Lord George Gordon

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Lord George Gordon (26th December 1751-1st November 1793) was a British lord who started the Gordon Riots.


George Gordon was born in London on Boxing Day in 1751. He was educated at Eton and joined the Royal Navy, resigning after being refused command of a ship.

In 1774, Gordon was elected MP for Ludgershall, a rotten borough in Wiltshire. While in Parliament, he often criticized all major political factions, and formed the Protestant Association, a group dedicated to taking away the civil rights of Roman Catholics.

On the 2nd of June 1780, Gordon led a crowd of 50,000 people to London, where they attempted to force their way into the House of Commons, demanding the repeal of the 1778 Papists Act, which gave civil rights to Catholics prepared to swear their allegiance to the crown. Although the mob was dispersed, it reassembled and over the next few days Gordon's mob set fire to Newgate prison, pillaged houses where Catholics lived, destroyed Catholic cathedrals and wrecked many buildings (including the Bank of England) before the army finally succeeded in restoring order. Gordon was arrested and charged with treason for his part in the initial assault on Parliament, but he was acquitted in 1781.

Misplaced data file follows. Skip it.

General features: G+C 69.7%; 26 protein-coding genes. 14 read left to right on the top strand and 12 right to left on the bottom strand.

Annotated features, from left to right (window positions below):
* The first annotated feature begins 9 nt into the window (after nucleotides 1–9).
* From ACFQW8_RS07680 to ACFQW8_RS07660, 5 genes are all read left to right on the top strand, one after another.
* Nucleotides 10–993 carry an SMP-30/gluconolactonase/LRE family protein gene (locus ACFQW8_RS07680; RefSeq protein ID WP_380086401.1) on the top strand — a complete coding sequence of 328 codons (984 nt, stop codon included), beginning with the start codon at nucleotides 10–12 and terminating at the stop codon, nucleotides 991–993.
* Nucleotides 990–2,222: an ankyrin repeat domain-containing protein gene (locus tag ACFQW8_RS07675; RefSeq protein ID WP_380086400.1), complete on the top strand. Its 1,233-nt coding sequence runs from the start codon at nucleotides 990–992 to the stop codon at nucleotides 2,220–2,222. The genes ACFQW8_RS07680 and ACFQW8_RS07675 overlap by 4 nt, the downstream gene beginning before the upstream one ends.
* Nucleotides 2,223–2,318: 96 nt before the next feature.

In 1786, Gordon was excommunicated by the Archbishop of Canterbury after refusing to bear witness in an ecclesiastical suit, and converted to Judaism. The following year, Gordon was accused of committing Defamation against Marie Antoinette, the French ambassador and the British Ministry of Justice. As this was illegal at the time, Gordon was charged and, after being found guilty on all counts, fled to the Netherlands. However, representatives from the court of Versailles demanded Gordon be expelled, and he was forced to return to Britain, where he was immediately arrested. In 1788, he was sentenced to five years imprisonment in Newgate prison (which had been rebuilt since the riots) for the defamation charges.

In October 1793, Gordon caught typhoid fever, which had been a problem in Newgate prison at the time. He died of typhoid in his cell in 1793.


Lord Gordon is a prominent character in the novel Barnaby Rudge, which is set during the riots.